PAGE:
Little Hogback Farm is an 800-tap maple sugaring operation nestled in the Green Mountains of Vermont. We specialize in using sustainable forest management techniques to produce the highest quality 100% Pure Vermont maple syrup, maple sugar and maple confections.
A small, family business
Matt Davis and Caitlin Cusack started sugaring together with just 40 buckets after reading the Nearing’s Maple Sugar Book. Although, it could be argued that Matt was bitten by the sugaring bug at age 9 when he tapped his first tree and boiled the syrup on the woodstove of his childhood home. Fortunately, without peeling too much of the wallpaper.
Our maple products are for the birds.
Little Hogback Farm is a Participating Producer in Audubon Vermont Bird-Friendly Maple Sugarmakers. Similar to the bird-friendly coffee grown in South America, some sugar makers in Vermont have pledged to manage their sugar bushes with birds in mind.
Our healthy, diverse forest
Maple syrup can come from forests that are managed in dramatically different ways. While park-like maple mono-cultures may be more convenient or look nice, they support relatively low numbers of birds. In contrast, biologically and structurally diverse sugarbushes offer great places for birds to find food and cover, and raise their young. They are also likely to have better long-term sap production, fewer forest health problems, and be better able to adapt to the stresses of climate change.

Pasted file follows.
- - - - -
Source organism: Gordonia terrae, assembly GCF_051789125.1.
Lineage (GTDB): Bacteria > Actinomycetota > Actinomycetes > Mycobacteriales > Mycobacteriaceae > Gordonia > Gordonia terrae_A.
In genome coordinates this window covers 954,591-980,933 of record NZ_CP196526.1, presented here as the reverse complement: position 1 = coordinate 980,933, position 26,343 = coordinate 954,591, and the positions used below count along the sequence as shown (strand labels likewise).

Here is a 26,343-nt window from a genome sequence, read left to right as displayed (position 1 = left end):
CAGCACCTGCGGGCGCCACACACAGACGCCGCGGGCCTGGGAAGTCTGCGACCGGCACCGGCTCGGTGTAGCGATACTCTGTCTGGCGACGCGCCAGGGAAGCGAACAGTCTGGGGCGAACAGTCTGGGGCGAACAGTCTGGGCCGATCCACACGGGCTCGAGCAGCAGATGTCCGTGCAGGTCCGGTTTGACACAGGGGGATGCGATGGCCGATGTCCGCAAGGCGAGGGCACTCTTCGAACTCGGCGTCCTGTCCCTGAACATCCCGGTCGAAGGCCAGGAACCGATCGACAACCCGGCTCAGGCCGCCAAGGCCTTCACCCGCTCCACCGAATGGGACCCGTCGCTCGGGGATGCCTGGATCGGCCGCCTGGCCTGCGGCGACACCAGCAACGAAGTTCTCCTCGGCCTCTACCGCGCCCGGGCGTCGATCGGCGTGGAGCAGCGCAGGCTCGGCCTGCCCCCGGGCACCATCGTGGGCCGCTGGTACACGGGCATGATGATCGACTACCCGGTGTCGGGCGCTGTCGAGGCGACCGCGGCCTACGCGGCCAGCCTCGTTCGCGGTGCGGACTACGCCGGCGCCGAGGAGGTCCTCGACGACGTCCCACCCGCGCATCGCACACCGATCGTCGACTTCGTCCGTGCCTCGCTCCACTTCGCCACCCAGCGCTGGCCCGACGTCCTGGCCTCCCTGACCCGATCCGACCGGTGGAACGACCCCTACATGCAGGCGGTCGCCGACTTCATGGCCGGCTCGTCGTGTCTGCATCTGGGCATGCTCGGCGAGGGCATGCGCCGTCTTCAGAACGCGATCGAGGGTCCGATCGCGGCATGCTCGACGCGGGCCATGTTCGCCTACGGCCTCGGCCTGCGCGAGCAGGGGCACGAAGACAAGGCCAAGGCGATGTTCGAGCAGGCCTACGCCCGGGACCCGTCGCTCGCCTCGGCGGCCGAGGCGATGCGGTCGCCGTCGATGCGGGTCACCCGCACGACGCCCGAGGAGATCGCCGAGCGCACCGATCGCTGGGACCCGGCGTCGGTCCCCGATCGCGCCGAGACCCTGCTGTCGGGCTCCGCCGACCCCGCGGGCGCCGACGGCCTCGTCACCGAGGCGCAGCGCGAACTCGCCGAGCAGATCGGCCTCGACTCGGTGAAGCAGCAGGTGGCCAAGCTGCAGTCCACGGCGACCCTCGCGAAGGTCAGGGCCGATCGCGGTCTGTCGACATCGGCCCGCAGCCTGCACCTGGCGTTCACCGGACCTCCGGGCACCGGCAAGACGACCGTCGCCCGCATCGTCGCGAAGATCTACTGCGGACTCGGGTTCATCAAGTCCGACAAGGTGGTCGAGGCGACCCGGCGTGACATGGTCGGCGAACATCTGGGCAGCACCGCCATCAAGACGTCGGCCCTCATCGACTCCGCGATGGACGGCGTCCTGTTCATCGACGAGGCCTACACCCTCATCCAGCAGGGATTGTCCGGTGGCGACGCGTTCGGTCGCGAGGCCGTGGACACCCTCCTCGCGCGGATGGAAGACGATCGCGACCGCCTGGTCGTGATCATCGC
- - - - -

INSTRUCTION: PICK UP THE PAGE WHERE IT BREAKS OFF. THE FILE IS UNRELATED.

To participate in Audubon’s program a conservation biologist gave our woods the white glove inspection to evaluate our management practices. How do we measure up? For starters, we have a large diversity of tree species, 16 to be exact, including basswood, which is an indicator of calcium rich woods, and black walnut, a fairly uncommon species for Vermont. A diversity of trees also makes our woods more resilient to pest and disease outbreaks. We have some large standing dead hemlock trees, also known as snags, which make perfect homes for pileated woodpeckers and barred owls. In May, it’s hard to go for a walk without stepping on hepatica, Dutchman’s britches, blue cohosh, or other spring wildflowers. Wood thrushes, hermit thrushes, scarlet tanagers and Eastern wood peewees can be heard singing on any given spring to early summer day.